He begins here a tradition (with certain OT anticipations, to be sure, such as Daniel in Babylon) that will continue through the ages. Justin Martyr writing his apology for Christianity to the Emperor; Patrick proclaiming the power of Christ to the Irish; Pascal to the rationalists of his day; Henry Martyn to the King of Persia; C.S. Lewis and Francis Schaeffer lecturing on Christianity to unbelievers; and Ravi Zacharias delivering his wonderful lectures at Harvard a few years ago. In all these cases, we have men, like Paul in Athens, making the case for Christianity as the truth about God, man, history, and salvation. They are making arguments to persuade folk to embrace the Christian faith, and making those arguments in the fashion best calculated to persuade the particular people they are speaking to. There are many different ways to argue for the truth and all of them have been employed at one time or another.

So this is a very important text for Christian apologetics, for it is the only extensive example of making the case for Christianity to an audience that has not been prepared by a familiarity with the thought-world of the Bible. That, of course, is increasingly the case with our post-Christian culture.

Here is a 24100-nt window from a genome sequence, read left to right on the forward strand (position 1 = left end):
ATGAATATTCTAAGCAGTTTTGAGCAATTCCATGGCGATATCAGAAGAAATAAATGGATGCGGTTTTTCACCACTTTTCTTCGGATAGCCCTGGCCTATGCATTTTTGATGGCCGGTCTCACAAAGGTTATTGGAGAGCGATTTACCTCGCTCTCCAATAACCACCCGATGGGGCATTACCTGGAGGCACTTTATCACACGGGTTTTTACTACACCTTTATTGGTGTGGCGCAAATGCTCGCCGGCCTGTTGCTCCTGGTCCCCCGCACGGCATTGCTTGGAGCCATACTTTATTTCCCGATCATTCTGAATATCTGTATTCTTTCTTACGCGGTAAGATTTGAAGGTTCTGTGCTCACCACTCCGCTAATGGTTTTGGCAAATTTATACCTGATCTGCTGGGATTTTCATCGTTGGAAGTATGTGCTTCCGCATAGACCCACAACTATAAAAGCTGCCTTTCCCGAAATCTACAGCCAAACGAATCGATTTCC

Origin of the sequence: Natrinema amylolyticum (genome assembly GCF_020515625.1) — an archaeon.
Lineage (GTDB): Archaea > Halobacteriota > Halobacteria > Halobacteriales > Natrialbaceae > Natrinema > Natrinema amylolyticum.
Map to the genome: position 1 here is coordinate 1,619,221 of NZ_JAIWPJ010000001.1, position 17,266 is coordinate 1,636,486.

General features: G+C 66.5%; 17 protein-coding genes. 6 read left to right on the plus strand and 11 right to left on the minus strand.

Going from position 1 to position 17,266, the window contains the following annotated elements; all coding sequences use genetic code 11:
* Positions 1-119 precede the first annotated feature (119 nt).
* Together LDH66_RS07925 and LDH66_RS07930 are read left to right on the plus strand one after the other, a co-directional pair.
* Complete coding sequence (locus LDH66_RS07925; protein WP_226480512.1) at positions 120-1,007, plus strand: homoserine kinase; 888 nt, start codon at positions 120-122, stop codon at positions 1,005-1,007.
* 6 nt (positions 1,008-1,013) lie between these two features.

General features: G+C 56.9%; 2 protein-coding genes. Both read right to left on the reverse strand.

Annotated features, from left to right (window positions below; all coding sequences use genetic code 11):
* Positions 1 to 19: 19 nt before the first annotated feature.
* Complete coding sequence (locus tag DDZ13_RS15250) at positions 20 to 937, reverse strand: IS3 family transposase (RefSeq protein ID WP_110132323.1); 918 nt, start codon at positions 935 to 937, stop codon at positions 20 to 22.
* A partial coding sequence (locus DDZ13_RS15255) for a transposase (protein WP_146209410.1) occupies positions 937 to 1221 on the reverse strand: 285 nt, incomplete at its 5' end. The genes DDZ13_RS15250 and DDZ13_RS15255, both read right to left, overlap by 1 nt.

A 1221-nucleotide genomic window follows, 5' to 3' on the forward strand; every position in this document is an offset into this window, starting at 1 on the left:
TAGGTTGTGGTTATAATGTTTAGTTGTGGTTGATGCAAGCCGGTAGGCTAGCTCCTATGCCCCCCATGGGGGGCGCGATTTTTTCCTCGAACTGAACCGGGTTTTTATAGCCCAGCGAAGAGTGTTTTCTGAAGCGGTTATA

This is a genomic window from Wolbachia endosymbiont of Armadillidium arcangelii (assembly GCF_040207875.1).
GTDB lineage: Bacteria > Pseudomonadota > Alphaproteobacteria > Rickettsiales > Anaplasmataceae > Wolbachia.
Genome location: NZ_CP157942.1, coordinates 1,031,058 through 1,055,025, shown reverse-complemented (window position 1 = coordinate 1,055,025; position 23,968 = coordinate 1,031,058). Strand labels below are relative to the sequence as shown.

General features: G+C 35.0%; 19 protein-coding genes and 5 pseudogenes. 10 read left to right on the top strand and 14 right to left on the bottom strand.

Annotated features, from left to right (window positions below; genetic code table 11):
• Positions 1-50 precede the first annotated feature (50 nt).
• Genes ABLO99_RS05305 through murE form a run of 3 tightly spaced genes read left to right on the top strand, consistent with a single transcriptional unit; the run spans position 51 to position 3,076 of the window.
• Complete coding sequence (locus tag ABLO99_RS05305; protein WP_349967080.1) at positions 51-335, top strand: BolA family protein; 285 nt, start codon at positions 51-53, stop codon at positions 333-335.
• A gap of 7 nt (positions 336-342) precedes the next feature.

You are perhaps aware of the long controversy among evangelical theologians and apologists in the 20th century — beginning with the debate between the Dutch reformed men such as Bavinck and Kuyper and the American Presbyterians, especially Benjamin Warfield, and continued especially through the writings of Cornelius Van Til, which has pitted various apologetic methodologies over against one another: the evidentialism of Warfield or Buswell or J.W. Montgomery, or C.S. Lewis, and lately by R.C. Sproul, John Gerstner, and Arthur Lindsley’s Classical Apologetics — given in a popular form by Josh McDowell — over against the modified presuppositionalism of Gordon Clark and Francis Schaeffer, whose approach was still not sufficiently consistent for Van Til. An excellent new work on this debate has been published recently by John Frame on Cornelius Van Til that addresses this debate in an interesting and engaging way. As you can well imagine, discussions of Paul’s arguments here to the philosophers in Athens have played an important role in these debates.